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July 2012 Archives

Grandparents' post-divorce involvement: Trends and finances

A recent Reuters article indicates that the focus of more and more stories involving the role of grandparents in the lives of their children and grandchildren following a divorce is being predominantly driven by two solidly emerging trends.

Alimony Decisions and Gender Roles: Is the System Fair?

Many men think that the system is stacked against them in a divorce. Due to gender stereotypes or simply inertia, their perception is that women are favored in child custody decisions. Many men also believe they tend to get the short end of the stick in alimony or spousal support awards.

Celebrity Divorce: When Religion is an Issue

Although Tom Cruise and Katie Holmes are major celebrities who went through a very public divorce, many of the issues they dealt with are common to average Atlanta area couples who decide to part ways. These include division of property, child custody and issues relating to how their child will be raised.

Law group seeks to align military child custody rules nationally

For a long time, military families have faced complications in child custody and visitation rights cases because every state has different laws governing some situations. This disparity is worsened by the nomadic nature of military personnel and the high rate of overseas service through deployments and other assignments.

What is Marital Property


My husband and I are planning on divorce. His assets are under his parents name and he earns as much as I do. Can I claim any? Answer: I believe the question that you are asking is, do you have any claim to assets that are in your husband's parent's name. The short answer to that question is no.
That being said, if you can show that he transferred those assets to his parents to avoid dividing them in the divorce, the court could offset those assets from other marital assets or order him to reimburse you for the value of those assets. To fully answer this question, we would need to know more facts about your situation. For more information please visit one of our websites: Property Division

What assets can be divided in a divorce?

Question: My husband and I are planning on divorce. His assets are under his parents name and he earns as much as I do. Can I claim any? Answer: I believe the question that you are asking is, do you have any claim to assets that are in your husband's parent's name. The short answer to that question is no.
That being said, if you can show that he transferred those assets to his parents to avoid dividing them in the divorce, the court could offset those assets from other marital assets or order him to reimburse you for the value of those assets. To fully answer this question, we would need to know more facts about your situation. For more information please visit one of our websites: Property Division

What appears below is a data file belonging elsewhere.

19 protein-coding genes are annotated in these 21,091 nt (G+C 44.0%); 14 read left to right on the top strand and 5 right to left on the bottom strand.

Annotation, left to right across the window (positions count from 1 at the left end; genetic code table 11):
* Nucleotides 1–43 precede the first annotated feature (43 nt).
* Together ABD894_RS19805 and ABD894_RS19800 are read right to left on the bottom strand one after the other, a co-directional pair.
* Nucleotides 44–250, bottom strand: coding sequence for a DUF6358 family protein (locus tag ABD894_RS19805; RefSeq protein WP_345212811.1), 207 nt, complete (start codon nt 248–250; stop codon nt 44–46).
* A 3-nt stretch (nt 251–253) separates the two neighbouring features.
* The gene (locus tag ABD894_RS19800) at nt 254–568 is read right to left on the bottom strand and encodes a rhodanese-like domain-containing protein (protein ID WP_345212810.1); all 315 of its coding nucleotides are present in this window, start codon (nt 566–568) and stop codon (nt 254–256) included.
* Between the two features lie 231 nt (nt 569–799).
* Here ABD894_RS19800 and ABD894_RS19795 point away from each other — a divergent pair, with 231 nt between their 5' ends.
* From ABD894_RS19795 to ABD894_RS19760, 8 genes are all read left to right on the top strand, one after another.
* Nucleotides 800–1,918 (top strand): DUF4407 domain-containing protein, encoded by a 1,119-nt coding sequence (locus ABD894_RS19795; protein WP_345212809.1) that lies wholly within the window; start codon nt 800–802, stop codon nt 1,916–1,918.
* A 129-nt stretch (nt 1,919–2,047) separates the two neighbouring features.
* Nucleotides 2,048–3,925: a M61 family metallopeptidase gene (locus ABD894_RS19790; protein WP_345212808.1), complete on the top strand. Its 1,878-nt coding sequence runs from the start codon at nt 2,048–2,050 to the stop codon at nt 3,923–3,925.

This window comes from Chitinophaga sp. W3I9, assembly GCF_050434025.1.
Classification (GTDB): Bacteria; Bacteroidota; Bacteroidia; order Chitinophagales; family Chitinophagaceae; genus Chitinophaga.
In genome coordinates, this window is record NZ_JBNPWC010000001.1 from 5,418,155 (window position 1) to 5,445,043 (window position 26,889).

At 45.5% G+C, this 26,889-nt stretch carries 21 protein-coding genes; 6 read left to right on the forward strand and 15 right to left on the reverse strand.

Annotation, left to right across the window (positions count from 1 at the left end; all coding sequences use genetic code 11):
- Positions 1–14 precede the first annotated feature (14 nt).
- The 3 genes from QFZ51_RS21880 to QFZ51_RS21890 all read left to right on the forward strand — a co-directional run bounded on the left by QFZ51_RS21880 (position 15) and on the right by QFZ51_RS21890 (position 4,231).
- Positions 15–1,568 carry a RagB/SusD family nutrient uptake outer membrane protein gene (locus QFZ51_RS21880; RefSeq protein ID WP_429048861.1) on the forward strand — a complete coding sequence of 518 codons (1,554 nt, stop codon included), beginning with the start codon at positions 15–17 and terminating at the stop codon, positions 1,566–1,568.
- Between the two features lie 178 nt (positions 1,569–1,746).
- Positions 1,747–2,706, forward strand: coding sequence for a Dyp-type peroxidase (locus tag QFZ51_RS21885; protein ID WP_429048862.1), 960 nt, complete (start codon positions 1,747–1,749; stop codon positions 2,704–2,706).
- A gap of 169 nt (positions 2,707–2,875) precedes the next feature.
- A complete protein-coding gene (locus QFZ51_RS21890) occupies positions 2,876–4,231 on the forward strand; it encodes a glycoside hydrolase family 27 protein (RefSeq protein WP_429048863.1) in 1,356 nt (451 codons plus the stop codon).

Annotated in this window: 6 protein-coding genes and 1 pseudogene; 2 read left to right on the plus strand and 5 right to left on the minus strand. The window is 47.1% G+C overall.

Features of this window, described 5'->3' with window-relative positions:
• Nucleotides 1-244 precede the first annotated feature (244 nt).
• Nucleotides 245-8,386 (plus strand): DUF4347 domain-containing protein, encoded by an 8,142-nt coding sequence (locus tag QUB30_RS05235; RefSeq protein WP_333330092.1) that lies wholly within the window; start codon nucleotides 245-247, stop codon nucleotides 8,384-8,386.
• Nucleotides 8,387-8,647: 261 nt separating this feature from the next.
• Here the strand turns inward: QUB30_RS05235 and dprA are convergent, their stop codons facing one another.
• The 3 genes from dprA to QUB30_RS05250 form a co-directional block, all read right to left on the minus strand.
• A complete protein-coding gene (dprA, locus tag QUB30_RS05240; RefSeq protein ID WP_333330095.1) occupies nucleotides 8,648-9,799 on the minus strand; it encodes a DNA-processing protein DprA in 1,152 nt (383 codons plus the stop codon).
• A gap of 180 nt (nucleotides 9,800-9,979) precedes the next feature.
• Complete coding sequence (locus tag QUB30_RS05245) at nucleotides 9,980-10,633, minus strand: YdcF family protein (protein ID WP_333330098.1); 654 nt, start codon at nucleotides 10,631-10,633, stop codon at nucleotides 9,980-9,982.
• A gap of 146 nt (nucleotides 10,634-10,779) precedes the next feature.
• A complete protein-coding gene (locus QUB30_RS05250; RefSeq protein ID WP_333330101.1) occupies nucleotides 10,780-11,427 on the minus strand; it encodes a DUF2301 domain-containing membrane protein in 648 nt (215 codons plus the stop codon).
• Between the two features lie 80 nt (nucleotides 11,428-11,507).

Financial Infidelity and Divorce: Some Ways to Protect Yourself

Trust can break down in a contentious divorce. Sometimes it happens slowly, over an extended period of time. In other cases, it can happen suddenly, when you realize that your spouse has been misleading you.

Maintaining a financial focus during the divorce process

Finances are often one of the stickiest matters to resolve during divorce proceedings. Outside of the financial assets in the form of cash and other investments, the task of property division can be long, tedious and contentious -- even, sometimes, over seemingly petty items.

Ex-Atlanta Falcons star Rison issued order in child support case

Most long-term football fans know who Andre Rison is. Rison played at a high level for a number of years in the National Football League, including a lengthy stint in Georgia with the Atlanta Falcons.

Jurisdiction in Divorce

A Person recently asked us: How do you determine jurisdiction? Married for 42 years. Primary residence is in Georgia and own condo in Florida. Wife is now staying in Florida since November 2011. I want to file for divorce in Georgia, but how do I know where jurisdiction will be? Answer: The question of Jurisdiction can be a very complicated one. As a general rule a person has the right to have any civil lawsuits brought against them in the state and county where they reside. Of course there are exceptions to this rule and the issue of "where they reside" can be rather subjective and up for argument. For example, if your wife is just on an extended vacation in Florida, then she still resides in Georgia for the purpose of jurisdiction. If she moved to Florida in 2011 and intended to make Florida her home then she would reside in Florida. The primary exception to the general rule would be Georgia's long arm statute which would allow for Georgia to exercise personal Jurisdiction over the resident of another state. However, to qualify for jurisdiction under the long arm statute you must meet very specific requirements. For that reason, you will probably need to seek the advice of an experienced Divorce Lawyer. For more information on the process of filing for divorce, please visit the links to our websites.